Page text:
Ted Kennedy

The death of Ted Kennedy has provoked an outpouring of sentimental drivel in the US media. For those looking for some relief from this, I recommend Lance Selfa’s article in Socialist Worker as well as Alec Cockburn’s piece in Counterpunch. They both do a pretty good demolition job on the reputation of the late paladin of Camelot. As for the idea that Kennedy was a champion of health care reform, check out this article by Helen Redmond. She makes it clear that Ted abandoned single payer back in the 1970’s.

I must admit that my background predisposes me to a skeptical attitude towards any member of the Kennedy clan. I spent part of my childhood in Massachusetts, where the Last Kennedy was the senior US Senator. My parents were both New Deal Democrats who worshipped the memory of Franklin Roosevelt. As such, they were deeply unimpressed with Ted Kennedy (my mother referred to him as “Sailboat Boy”). Indeed, my parents were unimpressed with the whole Kennedy family. My father took deep offense at the famous challenge that John Kennedy made in his celebrated inaugural address: “Ask not what your country can do for you. Ask what you can do for your country.”

“What the hell is that supposed to mean?” my father would say. “We are the country.”

My father needed no lectures about self-sacrifice. He had fought in World War II and had been wounded. He didn’t understand that high-minded calls for self-sacrifice always play well with the media, as well as with dewy-eyed liberals.

As for Teddy, the Chappaquiddick incident would have ended the career of any other politician, but he got a pass simply because he was a Kennedy. Doesn’t that bother anybody? When I was growing up, the media would actually sometimes refer to the Kennedys as “America’s Royal Family”. No one found this outrageous.

I had one brush with Ted Kennedy. Once, when I was living in Boston, I saw him getting into a car. He saw me looking at him. He smiled and waved to me.

I waved back. I’m not sure why I did. I would like to think I did it out of simple politeness. However, I must admit that for a moment I may have given in to the Kennedy “charisma”, which took in so many millions of people.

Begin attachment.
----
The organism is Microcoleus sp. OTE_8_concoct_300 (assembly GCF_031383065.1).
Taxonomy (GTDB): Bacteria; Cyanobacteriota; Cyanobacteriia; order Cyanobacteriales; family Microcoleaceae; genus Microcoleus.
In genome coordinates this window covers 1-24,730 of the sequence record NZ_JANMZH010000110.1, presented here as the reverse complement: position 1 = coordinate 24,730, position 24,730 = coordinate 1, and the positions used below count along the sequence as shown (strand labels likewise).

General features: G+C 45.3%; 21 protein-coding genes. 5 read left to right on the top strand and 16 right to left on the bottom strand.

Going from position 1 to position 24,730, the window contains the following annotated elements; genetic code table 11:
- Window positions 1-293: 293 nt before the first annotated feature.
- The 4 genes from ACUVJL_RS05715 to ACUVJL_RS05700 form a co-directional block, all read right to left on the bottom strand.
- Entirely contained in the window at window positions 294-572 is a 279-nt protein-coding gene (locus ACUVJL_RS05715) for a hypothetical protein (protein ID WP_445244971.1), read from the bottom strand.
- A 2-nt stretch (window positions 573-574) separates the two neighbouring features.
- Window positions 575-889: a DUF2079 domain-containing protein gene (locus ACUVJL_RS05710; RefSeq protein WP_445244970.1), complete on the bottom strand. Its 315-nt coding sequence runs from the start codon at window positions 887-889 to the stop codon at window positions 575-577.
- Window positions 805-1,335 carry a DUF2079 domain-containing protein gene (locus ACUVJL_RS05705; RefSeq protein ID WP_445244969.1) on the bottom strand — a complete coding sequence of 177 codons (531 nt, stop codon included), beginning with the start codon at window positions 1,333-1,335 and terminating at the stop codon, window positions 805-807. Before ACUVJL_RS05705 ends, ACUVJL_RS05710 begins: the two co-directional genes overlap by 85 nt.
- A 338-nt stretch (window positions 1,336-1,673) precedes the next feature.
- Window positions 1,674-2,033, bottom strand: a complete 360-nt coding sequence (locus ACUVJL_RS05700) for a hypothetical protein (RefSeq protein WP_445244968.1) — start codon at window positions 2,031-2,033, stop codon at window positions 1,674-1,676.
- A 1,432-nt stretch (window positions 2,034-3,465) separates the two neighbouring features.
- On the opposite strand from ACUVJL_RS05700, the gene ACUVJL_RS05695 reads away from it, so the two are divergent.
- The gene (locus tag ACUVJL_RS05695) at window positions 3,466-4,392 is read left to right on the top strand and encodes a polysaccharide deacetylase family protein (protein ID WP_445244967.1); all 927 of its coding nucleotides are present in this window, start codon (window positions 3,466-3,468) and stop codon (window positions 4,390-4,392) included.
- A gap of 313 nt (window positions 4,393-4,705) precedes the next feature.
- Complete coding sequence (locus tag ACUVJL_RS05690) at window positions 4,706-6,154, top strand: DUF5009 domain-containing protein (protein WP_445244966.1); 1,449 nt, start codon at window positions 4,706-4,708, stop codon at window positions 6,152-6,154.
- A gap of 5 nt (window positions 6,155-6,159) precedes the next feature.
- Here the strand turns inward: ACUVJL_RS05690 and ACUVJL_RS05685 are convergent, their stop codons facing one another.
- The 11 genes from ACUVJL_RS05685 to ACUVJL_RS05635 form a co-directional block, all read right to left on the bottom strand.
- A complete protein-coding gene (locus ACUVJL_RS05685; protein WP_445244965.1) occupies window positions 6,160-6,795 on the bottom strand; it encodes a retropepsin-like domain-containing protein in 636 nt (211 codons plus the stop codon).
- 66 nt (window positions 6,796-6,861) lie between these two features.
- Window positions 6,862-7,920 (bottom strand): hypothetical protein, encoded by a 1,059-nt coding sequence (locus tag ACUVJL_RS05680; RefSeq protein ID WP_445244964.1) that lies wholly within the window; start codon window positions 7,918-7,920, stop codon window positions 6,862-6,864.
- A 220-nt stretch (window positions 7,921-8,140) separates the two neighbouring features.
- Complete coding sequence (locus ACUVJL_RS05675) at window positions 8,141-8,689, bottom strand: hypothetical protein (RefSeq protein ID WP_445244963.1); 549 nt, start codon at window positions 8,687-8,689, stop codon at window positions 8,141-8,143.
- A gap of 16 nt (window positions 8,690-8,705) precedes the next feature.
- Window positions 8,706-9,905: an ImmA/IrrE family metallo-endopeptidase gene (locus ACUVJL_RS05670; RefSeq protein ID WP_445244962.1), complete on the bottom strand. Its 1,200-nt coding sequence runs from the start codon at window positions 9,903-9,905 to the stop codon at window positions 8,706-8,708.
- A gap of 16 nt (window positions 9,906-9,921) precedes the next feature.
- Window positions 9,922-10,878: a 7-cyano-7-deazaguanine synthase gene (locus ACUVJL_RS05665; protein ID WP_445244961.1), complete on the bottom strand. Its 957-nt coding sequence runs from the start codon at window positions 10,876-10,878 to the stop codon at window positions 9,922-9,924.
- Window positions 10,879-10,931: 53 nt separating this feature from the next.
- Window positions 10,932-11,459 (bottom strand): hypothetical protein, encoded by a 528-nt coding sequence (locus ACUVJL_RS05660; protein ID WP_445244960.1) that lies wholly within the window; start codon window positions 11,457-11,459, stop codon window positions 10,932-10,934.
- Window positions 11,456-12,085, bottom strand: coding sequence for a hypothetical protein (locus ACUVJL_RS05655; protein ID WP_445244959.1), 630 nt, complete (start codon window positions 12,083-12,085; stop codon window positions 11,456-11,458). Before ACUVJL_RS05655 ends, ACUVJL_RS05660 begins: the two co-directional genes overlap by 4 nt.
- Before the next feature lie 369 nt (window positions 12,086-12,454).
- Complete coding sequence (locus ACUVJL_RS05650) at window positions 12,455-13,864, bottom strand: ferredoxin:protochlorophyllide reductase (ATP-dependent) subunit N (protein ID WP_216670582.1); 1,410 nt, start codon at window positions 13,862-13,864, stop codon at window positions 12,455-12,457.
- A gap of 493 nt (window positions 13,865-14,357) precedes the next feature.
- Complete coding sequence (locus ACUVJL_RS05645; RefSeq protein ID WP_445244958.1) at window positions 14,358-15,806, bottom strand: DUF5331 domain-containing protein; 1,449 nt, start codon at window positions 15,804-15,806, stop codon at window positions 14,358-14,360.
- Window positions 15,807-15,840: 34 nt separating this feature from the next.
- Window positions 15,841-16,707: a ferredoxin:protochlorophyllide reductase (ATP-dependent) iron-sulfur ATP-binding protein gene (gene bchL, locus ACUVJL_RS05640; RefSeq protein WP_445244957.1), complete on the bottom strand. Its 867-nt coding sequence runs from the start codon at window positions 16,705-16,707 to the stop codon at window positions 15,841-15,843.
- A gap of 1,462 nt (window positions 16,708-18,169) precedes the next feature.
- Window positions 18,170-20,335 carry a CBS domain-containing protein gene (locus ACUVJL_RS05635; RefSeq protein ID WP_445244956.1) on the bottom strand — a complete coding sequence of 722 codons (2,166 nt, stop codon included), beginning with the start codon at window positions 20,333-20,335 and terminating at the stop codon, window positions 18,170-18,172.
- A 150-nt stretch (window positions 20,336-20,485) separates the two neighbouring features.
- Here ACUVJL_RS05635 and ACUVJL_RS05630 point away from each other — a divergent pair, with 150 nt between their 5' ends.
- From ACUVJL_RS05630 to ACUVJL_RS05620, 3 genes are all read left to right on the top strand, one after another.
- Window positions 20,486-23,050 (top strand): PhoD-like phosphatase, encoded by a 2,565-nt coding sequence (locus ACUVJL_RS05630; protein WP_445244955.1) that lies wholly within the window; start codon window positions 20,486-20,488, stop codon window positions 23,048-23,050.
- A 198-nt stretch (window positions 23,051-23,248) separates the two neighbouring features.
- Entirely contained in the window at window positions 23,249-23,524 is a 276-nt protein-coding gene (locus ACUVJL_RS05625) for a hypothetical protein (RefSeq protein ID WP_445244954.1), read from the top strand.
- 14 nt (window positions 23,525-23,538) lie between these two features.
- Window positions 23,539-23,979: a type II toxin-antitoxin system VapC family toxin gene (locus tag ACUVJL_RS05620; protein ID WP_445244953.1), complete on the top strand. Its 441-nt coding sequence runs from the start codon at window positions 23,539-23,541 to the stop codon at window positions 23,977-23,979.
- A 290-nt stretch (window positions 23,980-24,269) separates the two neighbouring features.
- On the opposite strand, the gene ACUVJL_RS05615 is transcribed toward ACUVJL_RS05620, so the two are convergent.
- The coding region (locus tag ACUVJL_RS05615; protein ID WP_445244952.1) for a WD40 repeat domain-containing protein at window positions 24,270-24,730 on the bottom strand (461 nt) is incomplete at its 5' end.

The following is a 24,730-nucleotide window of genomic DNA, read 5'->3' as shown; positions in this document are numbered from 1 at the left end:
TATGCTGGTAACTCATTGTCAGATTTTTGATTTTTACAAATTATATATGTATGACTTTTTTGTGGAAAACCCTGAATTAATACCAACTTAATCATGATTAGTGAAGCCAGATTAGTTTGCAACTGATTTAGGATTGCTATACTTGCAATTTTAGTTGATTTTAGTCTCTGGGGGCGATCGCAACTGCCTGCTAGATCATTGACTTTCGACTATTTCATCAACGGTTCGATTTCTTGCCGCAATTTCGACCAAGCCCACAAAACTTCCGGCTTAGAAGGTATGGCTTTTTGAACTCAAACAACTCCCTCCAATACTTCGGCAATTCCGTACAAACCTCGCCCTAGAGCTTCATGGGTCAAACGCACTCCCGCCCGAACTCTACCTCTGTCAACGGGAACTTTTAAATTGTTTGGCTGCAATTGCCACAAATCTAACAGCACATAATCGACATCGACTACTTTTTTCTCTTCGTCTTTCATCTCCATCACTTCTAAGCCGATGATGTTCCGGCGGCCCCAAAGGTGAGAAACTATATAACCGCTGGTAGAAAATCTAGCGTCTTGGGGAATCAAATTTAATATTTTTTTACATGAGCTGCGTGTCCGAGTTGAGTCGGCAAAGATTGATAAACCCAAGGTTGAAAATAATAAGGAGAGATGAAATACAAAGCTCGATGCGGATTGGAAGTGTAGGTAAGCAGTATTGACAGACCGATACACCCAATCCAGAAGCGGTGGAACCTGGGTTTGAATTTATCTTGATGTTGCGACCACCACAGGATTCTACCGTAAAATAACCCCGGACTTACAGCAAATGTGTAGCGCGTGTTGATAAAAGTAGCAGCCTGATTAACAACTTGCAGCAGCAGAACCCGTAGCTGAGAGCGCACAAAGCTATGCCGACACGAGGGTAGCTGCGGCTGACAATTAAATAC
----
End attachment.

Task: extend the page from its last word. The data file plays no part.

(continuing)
(I had one other brush with a Kennedy. Once, I almost took part in a touch football game with JFK, Jr. in New York’s Central Park. To me, he was the most sympathetic of the Kennedys. True, he published a boring and vapid magazine, but at least he never dropped bombs on anybody or walked away from the scene of an accident.)

When I lived in New York, I had a friend who would spend his summers on Martha’s Vineyard, where his family owned a house. He would support himself by working as a bartender there. He once told me a sordid story about seeing Ted Kennedy stinking drunk in his bar. When I made a disparaging remark about Kennedy, my friend suddenly became defensive. He said he thought that Kennedy was doing good things in the Senate. I just looked at him, not sure what to say. Had I been more politically astute in those days, I might have pointed out that the “good things” that Kennedy did in the Senate included deregulating the trucking and airlines industries, which contributed to the decline in living standards in this country.

Over the years I’ve listened to numerous people defend Ted Kennedy. According to them, Chappaquiddick was just a fluke. However, I believe it wasn’t a fluke, but was symptomatic of how the Kennedys viewed other people. They would use and exploit them and discard them when they became inconvenient.

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2 Responses to “Ted Kennedy”

  1. Renegade Eye Says:

    There is so much Kennedy revisionism. Heck Bobby was McCarthy’s right hand man.

    Ted was always worthless.

  2. The Spanish Prisoner Says:

    Thanks for reminding me of Bobby’s role in the Red Scare. I should have mentioned that in my post.

    By the way, I once saw an A&E biography program on Jimmy Hoffa. One scene showed Bobby red-baiting Hoffa at a Senate committee hearing. He accused Hoffa of having a Communist working for him. My jaw almost dropped to the floor as I watched this. And Bobby is a big hero to some people on the left. (If Hoffa did have a Communist working for him, that just shows he was more open-minded than Bobby was.)

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